[…] Was one to believe that there was nowhere a god of hogs, to whom this hog personality was precious, to whom these hog squeals and agonies had a meaning? Who would take this hog into his arms and comfort him, reward him for his work well done, and show him the meaning of his sacrifice?
—Upton Sinclair, The Jungle (1906)
Regarding The Jungle, the socialist author Upton Sinclair remarked that although he’d meant to “aim for the public’s heart,” he’d accidentally “hit it in the stomach.” The novel, about the life of a Lithuanian meat packer in Chicago, was treated with shock and mortification. But the public’s disgust was largely in response to Sinclair’s reports of dirtied meat products, not the plight of the working class. The subsequent frenzy only further undermined the novel’s critique of capitalism, which was ultimately reduced to a matter of meat and hygiene.
Upon first glance, Bong Joon-ho’s Okja (released this week by Netflix) would appear to be such a reduction. The story of a girl saving her animal friend from the slaughterhouse, some quips have been made here and there about Okja as vegan propaganda, or a “Meet Your Meat”-style public service announcement. But at two hours, Okja could easily run for several more, as it tirelessly wrestles with the idea that attacking capitalism’s symptoms will never destroy its source. But who or what, and where is the source? The question warrants the need to identify every space, every participant complicit in the capitalist structure, from the corporation to the individual personality. Though Okja delivers on this front, still the answer evades its ambitious grasp towards clarity. Even so, the film is Bong’s politically densest work thus far, refusing ideological compromise to think until it reaches a dead end. The pig is only the beginning.
The center of Okja’s madness is the Mirando Corporation’s Super Pig Project, a ten-year competition among 26 farmers around the world to raise the best “Super Pig.” The winner of the competition will star in a parade and be telecast alongside Lucy Mirando (Tilda Swinton), CEO of the Corporation, and Johnny Wilcox (Jake Gyllenhaal), the world-famous animal scientist. Described as an exotic species found in South America, the Super Pig is actually a genetically engineered beast, an enlarged hybrid between Wilbur the smart pig from E.B. White’s Charlotte’s Web, and Fiona, the Internet celebrity hippo from the Cincinnati Zoo. According to Mirando, the true nature of the pig must be kept secret because customers are paranoid. The artificiality of the Pig is enhanced by the film’s shoddy CGI, which gives it a clay-like texture. But the unreality of the Pigs does not mean that they cannot suffer.
The maltreatment of the Super Pigs is of utmost concern to Bong Joon-ho. Obsessively detail-oriented, his wide-scale panoramas of society expand to include those forgotten by the rest: the innocents who suffer as collateral damage. In his debut feature Barking Dogs Never Bite (2000), it is not the murdered dogs that receive the brunt of the blow. Rather, it is the homeless man who is arrested for eating them, whose first crime was hunger. There are the abandoned victims of the monster in The Host (2006), whose bodies lay in the dark while the government devises a cover-up; and made more literal, the poorest children on the train in Snowpiercer (2013) who are eaten by the rich.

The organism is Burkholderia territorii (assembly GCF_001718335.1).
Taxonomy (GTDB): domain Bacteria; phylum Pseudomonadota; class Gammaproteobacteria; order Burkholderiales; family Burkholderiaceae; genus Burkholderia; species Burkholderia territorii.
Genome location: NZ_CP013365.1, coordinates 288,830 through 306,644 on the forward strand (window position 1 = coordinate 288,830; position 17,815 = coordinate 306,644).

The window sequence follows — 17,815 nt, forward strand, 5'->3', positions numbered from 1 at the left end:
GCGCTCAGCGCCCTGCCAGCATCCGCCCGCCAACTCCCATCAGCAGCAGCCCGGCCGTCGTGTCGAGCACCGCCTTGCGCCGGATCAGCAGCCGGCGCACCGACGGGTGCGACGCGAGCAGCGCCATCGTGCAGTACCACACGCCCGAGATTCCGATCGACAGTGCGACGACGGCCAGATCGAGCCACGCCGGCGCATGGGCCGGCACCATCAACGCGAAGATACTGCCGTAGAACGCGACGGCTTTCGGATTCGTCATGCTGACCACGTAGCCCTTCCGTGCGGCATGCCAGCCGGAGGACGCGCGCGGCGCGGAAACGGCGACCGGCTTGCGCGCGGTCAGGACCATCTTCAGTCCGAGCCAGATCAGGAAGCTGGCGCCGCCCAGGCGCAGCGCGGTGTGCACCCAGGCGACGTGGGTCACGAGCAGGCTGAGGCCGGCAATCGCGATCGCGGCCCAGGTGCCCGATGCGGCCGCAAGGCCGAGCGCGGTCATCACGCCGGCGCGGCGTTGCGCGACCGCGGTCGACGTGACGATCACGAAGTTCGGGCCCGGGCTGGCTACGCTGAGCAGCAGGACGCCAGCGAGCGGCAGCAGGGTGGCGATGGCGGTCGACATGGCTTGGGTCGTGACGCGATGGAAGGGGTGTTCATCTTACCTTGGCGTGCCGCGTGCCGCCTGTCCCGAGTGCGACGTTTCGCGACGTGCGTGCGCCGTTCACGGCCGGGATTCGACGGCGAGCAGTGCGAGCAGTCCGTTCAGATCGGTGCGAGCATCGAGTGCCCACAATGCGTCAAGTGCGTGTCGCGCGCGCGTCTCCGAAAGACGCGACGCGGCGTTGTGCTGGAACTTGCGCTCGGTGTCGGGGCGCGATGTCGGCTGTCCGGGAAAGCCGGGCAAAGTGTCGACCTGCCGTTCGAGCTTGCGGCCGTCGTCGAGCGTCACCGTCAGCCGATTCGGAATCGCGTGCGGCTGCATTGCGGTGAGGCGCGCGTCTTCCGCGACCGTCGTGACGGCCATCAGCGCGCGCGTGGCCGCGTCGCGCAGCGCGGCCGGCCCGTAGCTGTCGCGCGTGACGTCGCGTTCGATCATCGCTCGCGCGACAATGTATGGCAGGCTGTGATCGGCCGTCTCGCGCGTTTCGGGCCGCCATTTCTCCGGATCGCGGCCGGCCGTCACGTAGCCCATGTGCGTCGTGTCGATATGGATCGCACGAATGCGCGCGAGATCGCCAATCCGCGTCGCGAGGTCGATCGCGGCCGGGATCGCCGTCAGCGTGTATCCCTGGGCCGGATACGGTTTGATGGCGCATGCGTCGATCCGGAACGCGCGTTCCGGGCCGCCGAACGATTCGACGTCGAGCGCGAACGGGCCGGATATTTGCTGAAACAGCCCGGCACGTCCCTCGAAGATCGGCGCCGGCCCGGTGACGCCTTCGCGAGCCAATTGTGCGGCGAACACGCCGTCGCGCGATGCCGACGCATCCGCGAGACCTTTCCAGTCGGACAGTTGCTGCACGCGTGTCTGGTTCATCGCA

The Super Pigs join these as some of the lowest of the low on the food chain. They are born to die and tortured every step of the way. Unbeknownst to the public, the Pigs are beaten, trapped in cages, and forced to breed. To our horror, they even possess the consciousness to know that this pain is undeserved. The beasts are a two-fold metaphor. They are martyrs for animal rights; but in the context of the entire system that Bong wishes to confront, the Super Pigs are also representative casualties of capitalism at its worst. Though human-animal comparisons risk demeaning both, even Sinclair recognized that in its brutality, money blurs the line between man and beast, flesh and meat.
This point is missed by the kind but misguided Animal Liberation Front (ALF), a radical animal rights activist group led by Jay (Paul Dano). Pitting itself against the Mirando Corporation, the ALF resorts to hijacking, spying on, and exposing corporate enemies. Its biggest weakness is that it doesn’t do much else. Even these attacks are pitiful and contradictory: in one scene, the ALF wrestles with police while simultaneously ensuring everyone that they do not like hurting people. Plagued by shortsightedness, the group’s reactive politics are shallow blows to a much larger problem.
It is unsurprising that the titular Pig Okja’s human counterpart initially seems like a proletariat mascot. Okja’s best friend is the farm girl Mija (Ahn Seo-hyun), who with her grandfather raised Okja in the mountains of Gangwon Province, South Korea. The pair lives in an idyllic countryside paradise until the Mirando Corporation arrives to take Okja—the “best Super Pig”—away. With no hesitation Mija ventures out to save her. Along the way, she destroys an entire catalogue of capitalist memorabilia: a gold pig, a piggy bank, a pristine office, an entire shopping mall, various cars and trucks. The ALF offers to help, but their half-baked “terrorism” only pushes Okja further into the Mirando lab and eventually, the factory.
The author E.B. White thought that if mankind recognized the beauty of animal consciousness, then animal cruelty would cease. But Bong Joon-ho is much more unforgiving of the extent to which human evil expands when motivated by money. Moreover, human-to-human cruelty is often worse. In an interview with Cine21, he attributes the inspiration for Mija’s name to an event known as the “mountain girl Youngja incident” of 2001. Youngja was a poor girl who lived with her father in Gangwon Province, who lived in isolation until her story was broadcast on television. She subsequently earned a large sum of TV money only to experience a robbery, the murder of her father, and physical abuse by a foster family. After fleeing to a monastery, she became a monk.1 A real-life tragedy of girlhood torn apart by the greed of others, Youngja’s story is re-interpreted through the fictional Mija.